More generally speaking would be lack of resources at all levels. The consequences of this can be seen everywhere. From beggars in traffic lights, to children begging in restaurant tables, to public buildings in need of restoration, like el Palacio Salvo, to lousy salaries for university professors and doctors. It can be depressing.

Conservative & lazy mentality

This one is hard to explain. There's a popular phrase that portrays it well, which is "es lo que hay"(…valor). Translated would be something like: it is what there is, it's the way it is, meaning don't complain and put up with it. If something is wrong, sometimes the answer is not let's change it, but rather "es lo que hay" it's the way it is. This is one part of the problem.

On the other hand lots of people look up to bankers and public employees as low effort, high paying jobs. Like they are the role model to follow. It's a twisted logic, where the "smart one" (el vivo) is the one who works less and gets more, to put it somehow, and if he cheates the state in the process and gets away with it, then he's even smarter.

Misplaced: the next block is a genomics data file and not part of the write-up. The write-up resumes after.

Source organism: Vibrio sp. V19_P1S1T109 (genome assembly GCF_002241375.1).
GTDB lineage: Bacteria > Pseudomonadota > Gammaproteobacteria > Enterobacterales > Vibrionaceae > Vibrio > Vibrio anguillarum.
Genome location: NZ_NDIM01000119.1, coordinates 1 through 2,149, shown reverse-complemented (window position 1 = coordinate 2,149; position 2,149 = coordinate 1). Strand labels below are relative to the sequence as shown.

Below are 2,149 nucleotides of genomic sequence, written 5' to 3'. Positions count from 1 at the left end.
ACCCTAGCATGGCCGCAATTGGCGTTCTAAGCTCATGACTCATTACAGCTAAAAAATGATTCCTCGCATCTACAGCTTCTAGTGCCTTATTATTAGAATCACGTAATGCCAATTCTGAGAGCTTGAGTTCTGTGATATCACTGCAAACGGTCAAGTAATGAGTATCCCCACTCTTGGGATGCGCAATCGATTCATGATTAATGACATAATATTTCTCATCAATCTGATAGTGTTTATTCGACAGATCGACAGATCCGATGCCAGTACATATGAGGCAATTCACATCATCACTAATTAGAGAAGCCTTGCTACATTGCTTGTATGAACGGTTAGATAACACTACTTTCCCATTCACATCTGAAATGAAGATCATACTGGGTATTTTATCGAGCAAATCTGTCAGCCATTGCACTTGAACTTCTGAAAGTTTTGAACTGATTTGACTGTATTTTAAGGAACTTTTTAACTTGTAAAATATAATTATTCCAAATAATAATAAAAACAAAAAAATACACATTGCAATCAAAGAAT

Risk taking and enterpreneruism is not encouraged in Uruguay to say the least. There's a rather pesimist mentality regarding endeavours, business in Uruguay doesn't work, and if it work is because there's some monkey business going on. That's pretty much the Uruguayan mentality regarding business.

Uruguay services

Uruguayan services are usually not good.This is not a service oriented culture. Here the customer is NOT always right, in fact he seldom is.

One example, sometimes in restaurants the waiters make you feel like they are doing you a favor putting up with you. If your request is not standard then you've gained an enemy. If you phoned the empanadas delivery and they brought you something wrong, or in a bad state, you don't have many options. Being a small population, there are few service providers, and sometimes you don't get to complain, you put up with it, or you quit consuming the service, which sometimes is just not an option. Picture that with cable, phone, electricity, water, restaurants, food deliveries, and you'll get the idea.

Uruguay's Taxes

Added value tax stands for a 23% of the total value of most products. This makes for expensive imported products, which are 99% of them. Buying tech stuff is a matter of waiting for someone you know to travel north and buy one of whatever for you.